According to the authors, for example, individuals can feel like a psychotropic drug is a “transitional object” which takes on symbolic characteristics of a parental caregiver without needing the actual person to always be available.
Alternatively, an individual can understand a psychotropic drug as symbolic of an intrusion by the therapist.
Providing a clinical case study of a “personification” meaning, the authors explain:
“Thomas was a successful professional who grew up as an orphan because his parents abandoned him at a very early age. During therapy for severe depression, he refused to take any medication. The therapist interpreted his firm rejection of any PDs as a transference of the pharmacotherapy to his lost parents. Just like the antidepressants that he should have taken, his parents were powerful allies whose help he had always wanted, even though he had never been able to rely on them.
The therapist interpreted this as Thomas actively rejecting his parents—personified in the PDs—and asserting his autonomy. By refusing pharmacological support, Thomas was finally turning his lifelong passivity into activity. In other words, he could now choose to be alone instead of submitting to enforced loneliness imposed by the parents who abandoned him. Once Thomas understood the symbolic meaning he had attributed to the antidepressants, the therapist endorsed Thomas’s decision to do without them, as it represented a turning point in his inner life.”
Beyond “iconic” and “personification” meanings, the authors describe their own position as turning toward symbolic meanings within the therapeutic process itself, as a relationship—something they call a “relational and semiotic” understanding.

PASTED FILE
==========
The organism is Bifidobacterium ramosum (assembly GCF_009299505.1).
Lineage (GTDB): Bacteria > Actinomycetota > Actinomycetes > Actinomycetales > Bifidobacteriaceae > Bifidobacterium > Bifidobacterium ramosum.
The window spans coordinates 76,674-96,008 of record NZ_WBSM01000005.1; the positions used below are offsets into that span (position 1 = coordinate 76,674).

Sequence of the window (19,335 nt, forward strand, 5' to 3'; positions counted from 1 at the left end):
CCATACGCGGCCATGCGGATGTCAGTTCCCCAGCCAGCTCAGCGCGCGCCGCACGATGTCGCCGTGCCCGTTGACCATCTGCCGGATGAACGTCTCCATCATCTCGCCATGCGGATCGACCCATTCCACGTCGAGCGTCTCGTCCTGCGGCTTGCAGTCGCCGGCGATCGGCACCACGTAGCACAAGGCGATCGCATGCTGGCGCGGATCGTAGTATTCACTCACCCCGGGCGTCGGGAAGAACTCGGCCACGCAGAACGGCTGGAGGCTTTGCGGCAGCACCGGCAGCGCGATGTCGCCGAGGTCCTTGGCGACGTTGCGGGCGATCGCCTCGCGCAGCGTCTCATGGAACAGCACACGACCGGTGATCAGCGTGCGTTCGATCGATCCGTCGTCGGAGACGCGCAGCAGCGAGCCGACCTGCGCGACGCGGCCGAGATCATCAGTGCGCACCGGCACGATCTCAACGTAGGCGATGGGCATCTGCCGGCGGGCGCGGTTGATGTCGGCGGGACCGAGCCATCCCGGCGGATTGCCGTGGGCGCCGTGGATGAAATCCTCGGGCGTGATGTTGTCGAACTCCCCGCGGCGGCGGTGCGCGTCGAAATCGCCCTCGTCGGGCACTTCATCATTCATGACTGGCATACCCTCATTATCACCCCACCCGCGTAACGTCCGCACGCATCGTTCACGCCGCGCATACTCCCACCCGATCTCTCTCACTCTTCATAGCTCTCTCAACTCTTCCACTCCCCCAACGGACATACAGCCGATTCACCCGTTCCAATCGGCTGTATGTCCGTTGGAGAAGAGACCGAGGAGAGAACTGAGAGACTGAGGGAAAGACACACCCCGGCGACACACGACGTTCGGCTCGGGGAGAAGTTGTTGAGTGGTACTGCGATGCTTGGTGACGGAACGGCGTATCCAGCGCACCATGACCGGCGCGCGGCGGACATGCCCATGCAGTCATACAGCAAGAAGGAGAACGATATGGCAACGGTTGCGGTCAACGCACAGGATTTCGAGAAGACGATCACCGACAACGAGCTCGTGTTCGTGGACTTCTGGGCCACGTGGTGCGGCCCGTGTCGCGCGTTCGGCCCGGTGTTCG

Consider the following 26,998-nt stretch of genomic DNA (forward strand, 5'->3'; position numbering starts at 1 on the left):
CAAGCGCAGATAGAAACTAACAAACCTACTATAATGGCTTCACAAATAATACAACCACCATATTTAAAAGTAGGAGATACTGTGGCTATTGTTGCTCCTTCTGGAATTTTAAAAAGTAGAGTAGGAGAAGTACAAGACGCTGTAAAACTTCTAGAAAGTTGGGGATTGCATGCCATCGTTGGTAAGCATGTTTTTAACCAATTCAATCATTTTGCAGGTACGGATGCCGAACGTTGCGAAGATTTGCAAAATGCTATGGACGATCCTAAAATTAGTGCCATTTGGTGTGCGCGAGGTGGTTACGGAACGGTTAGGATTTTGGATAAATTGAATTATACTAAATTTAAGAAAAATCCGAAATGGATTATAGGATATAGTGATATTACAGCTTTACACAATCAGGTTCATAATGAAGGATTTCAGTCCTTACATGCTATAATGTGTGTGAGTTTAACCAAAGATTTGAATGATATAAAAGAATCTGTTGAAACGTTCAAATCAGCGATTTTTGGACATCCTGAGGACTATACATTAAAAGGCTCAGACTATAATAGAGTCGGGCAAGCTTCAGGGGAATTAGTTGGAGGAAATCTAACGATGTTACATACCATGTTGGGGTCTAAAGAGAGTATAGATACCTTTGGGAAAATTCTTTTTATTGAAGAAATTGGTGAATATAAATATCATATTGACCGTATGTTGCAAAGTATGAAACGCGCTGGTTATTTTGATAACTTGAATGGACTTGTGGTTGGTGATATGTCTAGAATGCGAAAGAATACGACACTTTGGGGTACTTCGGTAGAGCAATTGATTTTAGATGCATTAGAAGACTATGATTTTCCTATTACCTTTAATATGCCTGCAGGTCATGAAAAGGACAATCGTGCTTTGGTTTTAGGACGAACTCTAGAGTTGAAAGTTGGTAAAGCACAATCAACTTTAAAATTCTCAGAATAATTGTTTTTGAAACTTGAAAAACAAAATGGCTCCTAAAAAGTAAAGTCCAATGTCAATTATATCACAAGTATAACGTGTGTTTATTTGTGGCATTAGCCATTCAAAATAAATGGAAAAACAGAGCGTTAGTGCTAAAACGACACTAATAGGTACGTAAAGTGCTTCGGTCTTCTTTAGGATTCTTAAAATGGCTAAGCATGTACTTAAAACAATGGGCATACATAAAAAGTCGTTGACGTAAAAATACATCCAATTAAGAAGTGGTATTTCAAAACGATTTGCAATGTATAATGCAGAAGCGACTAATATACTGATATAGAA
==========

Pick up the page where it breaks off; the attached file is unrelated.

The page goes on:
They state that psychotropic drugs’ symbolic meaning should be understood as a “negotiation of healing significance between patient and therapist,” rather than referring exclusively to associations that individuals make inside their own minds.
They suggest, as a result, moving from talking about medication “compliance” or “adherence” to talking about medication “concordance.” By concordance, they want to emphasize the relational component of prescribing medications—as a negotiation of and “agreement on” healing, encouraging flexibility and interactivity from the prescriber.
As an example of the “co-constructed” nature of symbolic meanings around psychotropic drugs, the authors discuss a clinical case with a woman named Scarlett. Scarlett was taking high doses of antidepressants, antipsychotics, and antianxiety medications. She understood these medications to be “taking care of her.” Through discussions with her therapist, she came to see the medications as a replacement for the care of her father, who had died years prior.
Scarlett and her therapist worked to help Scarlett process the grief of her father and to feel safe without him, which led to her eventually “feeling good” on lower doses of psychotropic drugs. The symbolic meaning of the medications was used by both individuals to identify clinical progress, as she came to rely less on them as a symbolic substitution for her father’s care.
In conclusion, the authors state:
“It is crucial for psychotherapists to bear in mind the symbolic meaning of PDs, which can help them in several dimensions of the treatment such as ensuring pharmacological treatment concordance between patient and therapist or maintaining the therapeutic alliance. Furthermore, this awareness can help dealing with patients requesting the prescription of specific drugs (and the frustration associated with the rejection of such requests) which may represent a hidden desire to avoid facing one’s problems, as in the case of the dependent personality.”
Palmieri, A., Zidarich, S., & Kleinbub, J. R. (2020). Symbolic meaning of drugs in psychotherapy: A psychodynamic perspective. Psychoanalytic Psychology, 37(4), 294–304. (Link)